For those interested in the early history of radio in Canada, check out Mary Vipond’s classic work Listening In: The First Decade of Canadian Broadcasting, 1922-1932 (Montreal: McGill-Queen’s University Press, 1992). For those looking for some analysis of the world of history podcasting, have a look at Janis Thiessen’s article “Canadian History Podcasts,” Acadiensis 50, no. 2 (Autumn 2021): 236-247.

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Podcast logo is made by https://www.instagram.com/nethkaria; music is from “Mystery,” recorded in 1919 by Paul Biese and his Novelty Orchestra. Follow the show on Instagram (https://www.instagram.com/offcampushistory/) and Facebook (https://www.facebook.com/offcampushistory)! You can also email the show at offcampushistory[at]gmail.com.

Episode 18 - Our Flag Means Death with Chris Baldwin

Episode 18 - Our Flag Means Death with Chris Baldwin

May 30, 2022

On today’s podcast, we’re discussing the brand-new television series Our Flag Means Death! (Spoilers ahead!)

Our Flag Means Death is a romantic comedy about pirates in the early eighteenth century. The story follows Stede Bonnet (played by Rhys Darby), a landed gentleman who abandons his comfortable lifestyle and family to become a pirate. Unfortunately for Stede, he’s not very good at piracy, which leads him and his ragtag crew to many misadventures. Stede eventually meets up with Blackbeard (played by Taika Waititi), who teaches Stede about how to be a pirate while Stede teaches him how to have fun and how to be emotionally vulnerable. The two become very close and develop a romantic relationship.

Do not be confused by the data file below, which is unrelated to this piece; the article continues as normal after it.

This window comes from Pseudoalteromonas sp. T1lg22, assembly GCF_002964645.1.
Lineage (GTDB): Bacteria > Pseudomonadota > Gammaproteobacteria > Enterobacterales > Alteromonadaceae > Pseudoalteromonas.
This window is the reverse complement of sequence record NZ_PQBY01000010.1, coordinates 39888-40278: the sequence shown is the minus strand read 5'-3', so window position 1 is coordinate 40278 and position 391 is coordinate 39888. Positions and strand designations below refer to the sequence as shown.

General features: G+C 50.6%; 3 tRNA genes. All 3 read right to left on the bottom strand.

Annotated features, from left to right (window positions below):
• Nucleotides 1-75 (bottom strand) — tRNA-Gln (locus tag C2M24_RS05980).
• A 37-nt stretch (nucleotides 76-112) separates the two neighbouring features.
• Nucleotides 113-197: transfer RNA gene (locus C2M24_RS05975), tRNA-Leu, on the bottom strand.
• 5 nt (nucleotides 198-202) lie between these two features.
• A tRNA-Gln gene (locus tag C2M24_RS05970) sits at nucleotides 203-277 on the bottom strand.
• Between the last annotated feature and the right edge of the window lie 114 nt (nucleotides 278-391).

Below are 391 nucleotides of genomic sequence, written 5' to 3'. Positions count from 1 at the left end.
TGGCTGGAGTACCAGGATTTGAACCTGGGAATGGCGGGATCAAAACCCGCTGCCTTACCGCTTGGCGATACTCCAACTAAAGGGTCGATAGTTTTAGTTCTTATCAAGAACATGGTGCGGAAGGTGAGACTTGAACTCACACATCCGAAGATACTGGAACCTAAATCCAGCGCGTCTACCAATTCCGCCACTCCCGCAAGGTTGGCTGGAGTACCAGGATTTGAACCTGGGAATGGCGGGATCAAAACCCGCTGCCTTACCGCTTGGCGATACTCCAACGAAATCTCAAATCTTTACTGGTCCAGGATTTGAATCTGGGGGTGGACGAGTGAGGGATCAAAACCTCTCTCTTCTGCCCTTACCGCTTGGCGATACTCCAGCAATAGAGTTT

Today we dig into the history behind the show. How does the show challenge assumptions about gender and sexuality in the eighteenth-century Caribbean? How did race and slavery historically relate to piracy, and how does the show depict those subjects? And we often think of the late seventeenth and late eighteenth centuries as the “Golden Age of Piracy”—what caused it to begin, and why did it come to an end?

To discuss all this with me and more, I’m joined by Chris Baldwin. Chris is a PhD Candidate at the University of Toronto whose research focuses on privateering, race, and slavery in the Caribbean during this period. He also recently taught a course on the history of piracy!